Katie Hobbs takes the oath of office Monday to become Arizona’s 24th governor and the first Democrat to hold the office since 2009.
Power will transfer in a private ceremony at the state Capitol as Hobbs formally takes over from Republican Doug Ducey. A public inauguration for Hobbs and others taking statewide offices is scheduled for Thursday.
Hobbs is the outgoing secretary of state and was previously a state legislator who rose to be the top Democrat in the Senate. As governor, she’ll have to work with a House and Senate narrowly controlled by Republicans. The new Legislature convenes for the first time next week.
Hobbs assumes control of a state with a strong economy and a solid financial position, with a large budget surplus forecast for the next fiscal year.
But there are headwinds on the horizon. Phoenix has some of the nation’s highest inflation levels and housing costs have soared as rapid population growth has outpaced home construction, belying the state’s reputation for affordability. And the water supply is constrained by drought.
Hobbs narrowly defeated Republican Kari Lake, a former television anchor who was backed by former President Donald Trump. She excited conservatives with her staunch backing of Trump, including his lies about the 2020 election, and her strong criticism of mask mandates and business closures due to the COVID-19 pandemic. But she struggled to connect with Arizona’s general electorate, which has repeatedly eschewed Republicans closely aligned with Trump going back to the 2018 midterms.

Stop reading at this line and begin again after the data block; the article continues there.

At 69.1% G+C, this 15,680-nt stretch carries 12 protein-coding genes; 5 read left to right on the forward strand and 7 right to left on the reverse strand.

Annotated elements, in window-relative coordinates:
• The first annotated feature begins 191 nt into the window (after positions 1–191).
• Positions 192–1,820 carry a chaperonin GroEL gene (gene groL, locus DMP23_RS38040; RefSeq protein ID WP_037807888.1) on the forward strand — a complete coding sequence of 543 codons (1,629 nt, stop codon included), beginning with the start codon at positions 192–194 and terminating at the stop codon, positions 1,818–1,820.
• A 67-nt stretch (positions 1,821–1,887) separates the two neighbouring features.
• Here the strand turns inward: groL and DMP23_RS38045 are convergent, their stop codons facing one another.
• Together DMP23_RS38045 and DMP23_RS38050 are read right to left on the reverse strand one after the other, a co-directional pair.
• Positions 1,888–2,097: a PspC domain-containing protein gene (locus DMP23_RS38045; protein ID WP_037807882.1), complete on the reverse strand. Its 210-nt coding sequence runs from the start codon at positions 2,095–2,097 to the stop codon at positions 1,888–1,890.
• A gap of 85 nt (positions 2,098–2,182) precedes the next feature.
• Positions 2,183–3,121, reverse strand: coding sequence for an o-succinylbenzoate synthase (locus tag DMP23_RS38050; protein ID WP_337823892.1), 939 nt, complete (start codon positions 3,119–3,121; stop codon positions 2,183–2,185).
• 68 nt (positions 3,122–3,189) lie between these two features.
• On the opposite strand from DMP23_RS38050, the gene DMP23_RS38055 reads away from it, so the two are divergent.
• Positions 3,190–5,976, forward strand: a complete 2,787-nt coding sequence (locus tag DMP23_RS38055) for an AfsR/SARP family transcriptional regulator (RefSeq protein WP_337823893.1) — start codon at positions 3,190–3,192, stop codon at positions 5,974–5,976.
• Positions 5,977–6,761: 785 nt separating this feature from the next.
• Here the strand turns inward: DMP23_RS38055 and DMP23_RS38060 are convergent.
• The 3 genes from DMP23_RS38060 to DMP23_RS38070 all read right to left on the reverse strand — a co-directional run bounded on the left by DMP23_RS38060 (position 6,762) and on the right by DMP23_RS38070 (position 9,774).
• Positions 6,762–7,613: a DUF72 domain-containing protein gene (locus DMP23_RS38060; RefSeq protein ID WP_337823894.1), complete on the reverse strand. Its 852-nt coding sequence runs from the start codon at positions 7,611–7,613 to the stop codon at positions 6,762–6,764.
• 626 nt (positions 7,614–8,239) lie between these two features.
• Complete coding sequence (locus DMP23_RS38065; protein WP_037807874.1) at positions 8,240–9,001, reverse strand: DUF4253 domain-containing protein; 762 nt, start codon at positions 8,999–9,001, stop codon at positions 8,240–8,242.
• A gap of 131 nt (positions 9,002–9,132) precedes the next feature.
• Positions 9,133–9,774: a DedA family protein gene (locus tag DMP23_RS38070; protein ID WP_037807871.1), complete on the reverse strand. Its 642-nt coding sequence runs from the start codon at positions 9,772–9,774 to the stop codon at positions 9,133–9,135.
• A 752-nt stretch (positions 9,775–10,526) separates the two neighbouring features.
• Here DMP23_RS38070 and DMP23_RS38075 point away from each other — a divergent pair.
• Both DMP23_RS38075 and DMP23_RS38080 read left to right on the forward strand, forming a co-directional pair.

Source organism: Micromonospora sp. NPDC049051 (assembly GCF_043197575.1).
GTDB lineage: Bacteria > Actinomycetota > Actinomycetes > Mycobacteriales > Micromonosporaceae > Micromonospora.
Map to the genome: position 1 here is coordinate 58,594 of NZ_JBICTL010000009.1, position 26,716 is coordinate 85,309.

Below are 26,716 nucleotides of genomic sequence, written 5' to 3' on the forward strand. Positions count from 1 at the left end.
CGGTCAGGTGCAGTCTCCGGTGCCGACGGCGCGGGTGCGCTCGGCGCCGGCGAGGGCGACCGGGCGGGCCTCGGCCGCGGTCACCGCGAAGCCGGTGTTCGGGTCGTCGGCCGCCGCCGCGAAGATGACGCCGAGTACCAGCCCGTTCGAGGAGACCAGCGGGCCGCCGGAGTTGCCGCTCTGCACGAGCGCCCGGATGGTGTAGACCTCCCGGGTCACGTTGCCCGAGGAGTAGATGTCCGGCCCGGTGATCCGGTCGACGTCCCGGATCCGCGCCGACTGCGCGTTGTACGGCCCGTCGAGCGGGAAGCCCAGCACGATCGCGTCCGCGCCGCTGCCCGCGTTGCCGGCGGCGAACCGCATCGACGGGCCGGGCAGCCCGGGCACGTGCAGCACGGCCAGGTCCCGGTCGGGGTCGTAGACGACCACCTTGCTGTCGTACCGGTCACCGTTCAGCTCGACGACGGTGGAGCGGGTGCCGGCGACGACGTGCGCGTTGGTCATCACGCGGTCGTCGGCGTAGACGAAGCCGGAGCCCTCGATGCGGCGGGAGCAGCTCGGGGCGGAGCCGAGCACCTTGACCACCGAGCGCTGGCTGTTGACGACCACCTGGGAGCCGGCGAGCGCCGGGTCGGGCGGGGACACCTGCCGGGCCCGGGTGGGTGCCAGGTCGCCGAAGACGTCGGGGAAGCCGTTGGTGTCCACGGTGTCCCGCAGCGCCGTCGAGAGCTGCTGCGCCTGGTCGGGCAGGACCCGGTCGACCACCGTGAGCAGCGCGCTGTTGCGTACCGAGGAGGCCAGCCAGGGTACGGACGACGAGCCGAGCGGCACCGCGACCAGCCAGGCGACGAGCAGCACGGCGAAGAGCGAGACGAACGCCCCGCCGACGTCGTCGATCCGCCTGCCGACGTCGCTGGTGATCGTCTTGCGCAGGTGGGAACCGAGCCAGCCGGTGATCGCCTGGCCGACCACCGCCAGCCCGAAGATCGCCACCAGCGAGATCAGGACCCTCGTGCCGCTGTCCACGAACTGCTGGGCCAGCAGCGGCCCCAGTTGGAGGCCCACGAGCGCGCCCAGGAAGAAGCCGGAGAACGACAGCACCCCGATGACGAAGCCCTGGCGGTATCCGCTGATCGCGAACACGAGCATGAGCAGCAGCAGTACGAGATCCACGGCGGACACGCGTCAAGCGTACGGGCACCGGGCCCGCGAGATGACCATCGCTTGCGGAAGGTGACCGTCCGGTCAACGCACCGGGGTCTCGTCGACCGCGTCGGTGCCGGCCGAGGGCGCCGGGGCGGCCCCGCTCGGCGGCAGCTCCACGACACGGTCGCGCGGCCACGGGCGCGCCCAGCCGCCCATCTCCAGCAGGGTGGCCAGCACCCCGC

Hobbs will be the fifth woman to be Arizona governor. The last Democratic governor was Janet Napolitano, who resigned in January 2009 to be U.S. Homeland Security secretary under President Barack Obama. She was replaced by Republican Gov. Jan Brewer.
The Arizona Constitution says state officers take their position on the first Monday in January. While Hobbs will take office on schedule, the public ceremony was delayed because Monday is the observed New Year holiday.
Also formally taking office Monday are Democrats Adrian Fontes as secretary of state and Kris Mayes as attorney general, both of whom defeated Trump-backed Republicans who refused to concede and unsuccessfully challenged their losses in court. Mayes’s 280-vote victory was among the closest statewide races in Arizona history.
Kimberly Yee will be sworn in for her second term as state treasurer and Tom Horne as superintendent of public instruction, a role he filled for two terms beginning in 2003. Yee and Horne are both Republicans.
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